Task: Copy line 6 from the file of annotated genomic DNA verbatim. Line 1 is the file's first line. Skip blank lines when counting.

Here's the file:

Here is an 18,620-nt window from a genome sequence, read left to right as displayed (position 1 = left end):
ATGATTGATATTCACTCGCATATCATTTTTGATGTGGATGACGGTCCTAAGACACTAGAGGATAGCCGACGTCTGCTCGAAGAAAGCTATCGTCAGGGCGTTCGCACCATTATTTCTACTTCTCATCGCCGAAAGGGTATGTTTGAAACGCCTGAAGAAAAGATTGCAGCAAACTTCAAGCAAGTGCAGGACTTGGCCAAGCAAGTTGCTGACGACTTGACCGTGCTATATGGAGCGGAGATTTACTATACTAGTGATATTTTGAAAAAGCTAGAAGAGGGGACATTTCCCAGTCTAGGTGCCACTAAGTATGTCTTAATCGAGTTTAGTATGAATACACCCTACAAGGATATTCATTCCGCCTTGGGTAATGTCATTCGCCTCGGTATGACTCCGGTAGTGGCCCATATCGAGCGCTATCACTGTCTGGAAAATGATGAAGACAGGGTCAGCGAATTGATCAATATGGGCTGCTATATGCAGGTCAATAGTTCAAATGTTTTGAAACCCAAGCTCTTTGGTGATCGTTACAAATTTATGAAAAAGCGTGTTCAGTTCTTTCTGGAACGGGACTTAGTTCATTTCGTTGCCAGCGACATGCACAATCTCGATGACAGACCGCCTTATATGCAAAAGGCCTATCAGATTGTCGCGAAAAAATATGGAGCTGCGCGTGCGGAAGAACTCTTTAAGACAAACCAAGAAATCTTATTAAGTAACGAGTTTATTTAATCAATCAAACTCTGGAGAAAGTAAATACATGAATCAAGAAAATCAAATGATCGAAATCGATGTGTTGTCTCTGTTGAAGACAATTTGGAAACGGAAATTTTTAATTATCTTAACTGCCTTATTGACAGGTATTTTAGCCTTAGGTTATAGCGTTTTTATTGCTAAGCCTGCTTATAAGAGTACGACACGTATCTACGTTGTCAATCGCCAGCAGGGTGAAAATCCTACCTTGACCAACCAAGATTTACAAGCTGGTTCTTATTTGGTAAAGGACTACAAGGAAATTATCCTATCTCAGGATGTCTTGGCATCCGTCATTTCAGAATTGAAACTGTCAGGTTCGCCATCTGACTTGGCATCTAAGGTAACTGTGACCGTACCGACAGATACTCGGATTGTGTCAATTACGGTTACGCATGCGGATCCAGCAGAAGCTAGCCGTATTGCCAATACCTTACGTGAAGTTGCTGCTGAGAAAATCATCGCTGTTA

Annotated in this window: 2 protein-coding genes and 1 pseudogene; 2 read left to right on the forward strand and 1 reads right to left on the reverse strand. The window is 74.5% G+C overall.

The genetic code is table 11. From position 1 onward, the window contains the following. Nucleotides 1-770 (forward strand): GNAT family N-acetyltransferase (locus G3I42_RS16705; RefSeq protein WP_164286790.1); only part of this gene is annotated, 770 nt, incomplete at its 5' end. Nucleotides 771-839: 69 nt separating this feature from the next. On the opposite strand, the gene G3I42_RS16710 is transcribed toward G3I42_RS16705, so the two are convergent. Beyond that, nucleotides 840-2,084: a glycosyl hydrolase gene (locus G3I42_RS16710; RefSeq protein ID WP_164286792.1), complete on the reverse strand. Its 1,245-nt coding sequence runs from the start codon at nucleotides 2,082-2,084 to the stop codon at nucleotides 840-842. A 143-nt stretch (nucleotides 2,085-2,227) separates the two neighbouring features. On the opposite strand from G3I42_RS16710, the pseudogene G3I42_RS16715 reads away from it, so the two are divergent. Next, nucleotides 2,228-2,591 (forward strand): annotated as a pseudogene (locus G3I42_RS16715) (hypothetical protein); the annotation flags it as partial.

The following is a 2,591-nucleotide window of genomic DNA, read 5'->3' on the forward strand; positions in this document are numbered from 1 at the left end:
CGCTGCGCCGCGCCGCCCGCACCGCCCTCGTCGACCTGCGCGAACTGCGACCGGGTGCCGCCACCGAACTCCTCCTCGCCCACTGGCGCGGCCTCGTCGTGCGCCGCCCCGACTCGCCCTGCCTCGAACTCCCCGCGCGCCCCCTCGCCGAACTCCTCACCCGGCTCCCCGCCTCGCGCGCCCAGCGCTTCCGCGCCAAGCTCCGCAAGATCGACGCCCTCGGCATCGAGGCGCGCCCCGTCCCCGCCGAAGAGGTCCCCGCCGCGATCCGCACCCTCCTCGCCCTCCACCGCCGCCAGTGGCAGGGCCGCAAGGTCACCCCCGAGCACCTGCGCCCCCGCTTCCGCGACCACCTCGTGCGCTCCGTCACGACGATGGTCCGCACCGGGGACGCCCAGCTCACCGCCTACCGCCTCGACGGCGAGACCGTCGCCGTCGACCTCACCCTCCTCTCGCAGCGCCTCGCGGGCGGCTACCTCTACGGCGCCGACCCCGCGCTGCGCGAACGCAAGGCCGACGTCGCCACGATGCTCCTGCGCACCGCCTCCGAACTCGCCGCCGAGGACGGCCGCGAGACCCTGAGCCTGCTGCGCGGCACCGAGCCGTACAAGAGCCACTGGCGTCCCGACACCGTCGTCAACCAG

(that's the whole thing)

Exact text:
CGCTGCGCCGCGCCGCCCGCACCGCCCTCGTCGACCTGCGCGAACTGCGACCGGGTGCCGCCACCGAACTCCTCCTCGCCCACTGGCGCGGCCTCGTCGTGCGCCGCCCCGACTCGCCCTGCCTCGAACTCCCCGCGCGCCCCCTCGCCGAACTCCTCACCCGGCTCCCCGCCTCGCGCGCCCAGCGCTTCCGCGCCAAGCTCCGCAAGATCGACGCCCTCGGCATCGAGGCGCGCCCCGTCCCCGCCGAAGAGGTCCCCGCCGCGATCCGCACCCTCCTCGCCCTCCACCGCCGCCAGTGGCAGGGCCGCAAGGTCACCCCCGAGCACCTGCGCCCCCGCTTCCGCGACCACCTCGTGCGCTCCGTCACGACGATGGTCCGCACCGGGGACGCCCAGCTCACCGCCTACCGCCTCGACGGCGAGACCGTCGCCGTCGACCTCACCCTCCTCTCGCAGCGCCTCGCGGGCGGCTACCTCTACGGCGCCGACCCCGCGCTGCGCGAACGCAAGGCCGACGTCGCCACGATGCTCCTGCGCACCGCCTCCGAACTCGCCGCCGAGGACGGCCGCGAGACCCTGAGCCTGCTGCGCGGCACCGAGCCGTACAAGAGCCACTGGCGTCCCGACACCGTCGTCAACCAG